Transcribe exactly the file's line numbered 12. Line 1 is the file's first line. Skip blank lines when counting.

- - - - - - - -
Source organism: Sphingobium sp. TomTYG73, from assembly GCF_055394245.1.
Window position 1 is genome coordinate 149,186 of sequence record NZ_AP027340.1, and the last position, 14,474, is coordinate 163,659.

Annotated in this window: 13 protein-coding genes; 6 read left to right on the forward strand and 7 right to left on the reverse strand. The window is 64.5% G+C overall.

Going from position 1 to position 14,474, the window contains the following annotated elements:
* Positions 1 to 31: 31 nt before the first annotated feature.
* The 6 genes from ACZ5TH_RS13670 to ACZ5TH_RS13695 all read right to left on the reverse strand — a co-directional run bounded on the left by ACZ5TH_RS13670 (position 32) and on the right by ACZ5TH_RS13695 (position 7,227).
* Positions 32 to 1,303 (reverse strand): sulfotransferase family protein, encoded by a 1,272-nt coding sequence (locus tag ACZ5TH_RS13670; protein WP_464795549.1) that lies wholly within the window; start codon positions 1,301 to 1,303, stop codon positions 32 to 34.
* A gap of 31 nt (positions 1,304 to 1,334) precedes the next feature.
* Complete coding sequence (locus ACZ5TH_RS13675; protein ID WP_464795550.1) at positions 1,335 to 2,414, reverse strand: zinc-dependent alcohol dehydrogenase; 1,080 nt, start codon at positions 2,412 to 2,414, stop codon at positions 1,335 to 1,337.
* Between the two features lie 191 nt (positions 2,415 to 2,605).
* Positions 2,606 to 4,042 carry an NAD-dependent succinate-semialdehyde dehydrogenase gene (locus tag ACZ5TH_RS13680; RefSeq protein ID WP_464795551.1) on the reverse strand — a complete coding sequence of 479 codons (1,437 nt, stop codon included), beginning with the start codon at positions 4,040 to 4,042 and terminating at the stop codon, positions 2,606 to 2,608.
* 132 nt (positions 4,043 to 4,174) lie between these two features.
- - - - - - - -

* 132 nt (positions 4,043 to 4,174) lie between these two features.